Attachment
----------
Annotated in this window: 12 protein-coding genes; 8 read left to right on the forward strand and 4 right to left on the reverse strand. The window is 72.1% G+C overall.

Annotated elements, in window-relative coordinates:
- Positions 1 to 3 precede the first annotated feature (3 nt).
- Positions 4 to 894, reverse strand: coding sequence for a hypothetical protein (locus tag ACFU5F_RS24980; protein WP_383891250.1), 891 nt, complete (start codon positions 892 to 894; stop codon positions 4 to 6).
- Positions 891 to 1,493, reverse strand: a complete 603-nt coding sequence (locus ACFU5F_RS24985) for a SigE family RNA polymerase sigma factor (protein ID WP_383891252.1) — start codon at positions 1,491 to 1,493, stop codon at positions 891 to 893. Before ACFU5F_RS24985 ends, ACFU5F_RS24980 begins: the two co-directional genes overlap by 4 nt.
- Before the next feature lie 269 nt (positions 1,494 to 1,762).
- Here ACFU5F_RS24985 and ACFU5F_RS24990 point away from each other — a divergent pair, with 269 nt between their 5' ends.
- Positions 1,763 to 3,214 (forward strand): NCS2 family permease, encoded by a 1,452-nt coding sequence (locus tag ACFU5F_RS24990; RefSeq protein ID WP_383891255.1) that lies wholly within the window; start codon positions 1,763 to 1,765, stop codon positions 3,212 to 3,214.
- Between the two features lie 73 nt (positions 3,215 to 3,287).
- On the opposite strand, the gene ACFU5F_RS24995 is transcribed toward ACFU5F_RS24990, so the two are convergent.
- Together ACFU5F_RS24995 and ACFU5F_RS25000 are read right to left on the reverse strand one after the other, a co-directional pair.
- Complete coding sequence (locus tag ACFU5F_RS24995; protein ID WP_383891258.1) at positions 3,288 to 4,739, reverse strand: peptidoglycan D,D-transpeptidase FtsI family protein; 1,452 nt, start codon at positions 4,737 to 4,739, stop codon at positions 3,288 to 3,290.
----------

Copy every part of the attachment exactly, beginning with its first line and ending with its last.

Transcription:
Annotated in this window: 12 protein-coding genes; 8 read left to right on the forward strand and 4 right to left on the reverse strand. The window is 72.1% G+C overall.

Annotated elements, in window-relative coordinates:
- Positions 1 to 3 precede the first annotated feature (3 nt).
- Positions 4 to 894, reverse strand: coding sequence for a hypothetical protein (locus tag ACFU5F_RS24980; protein WP_383891250.1), 891 nt, complete (start codon positions 892 to 894; stop codon positions 4 to 6).
- Positions 891 to 1,493, reverse strand: a complete 603-nt coding sequence (locus ACFU5F_RS24985) for a SigE family RNA polymerase sigma factor (protein ID WP_383891252.1) — start codon at positions 1,491 to 1,493, stop codon at positions 891 to 893. Before ACFU5F_RS24985 ends, ACFU5F_RS24980 begins: the two co-directional genes overlap by 4 nt.
- Before the next feature lie 269 nt (positions 1,494 to 1,762).
- Here ACFU5F_RS24985 and ACFU5F_RS24990 point away from each other — a divergent pair, with 269 nt between their 5' ends.
- Positions 1,763 to 3,214 (forward strand): NCS2 family permease, encoded by a 1,452-nt coding sequence (locus tag ACFU5F_RS24990; RefSeq protein ID WP_383891255.1) that lies wholly within the window; start codon positions 1,763 to 1,765, stop codon positions 3,212 to 3,214.
- Between the two features lie 73 nt (positions 3,215 to 3,287).
- On the opposite strand, the gene ACFU5F_RS24995 is transcribed toward ACFU5F_RS24990, so the two are convergent.
- Together ACFU5F_RS24995 and ACFU5F_RS25000 are read right to left on the reverse strand one after the other, a co-directional pair.
- Complete coding sequence (locus tag ACFU5F_RS24995; protein ID WP_383891258.1) at positions 3,288 to 4,739, reverse strand: peptidoglycan D,D-transpeptidase FtsI family protein; 1,452 nt, start codon at positions 4,737 to 4,739, stop codon at positions 3,288 to 3,290.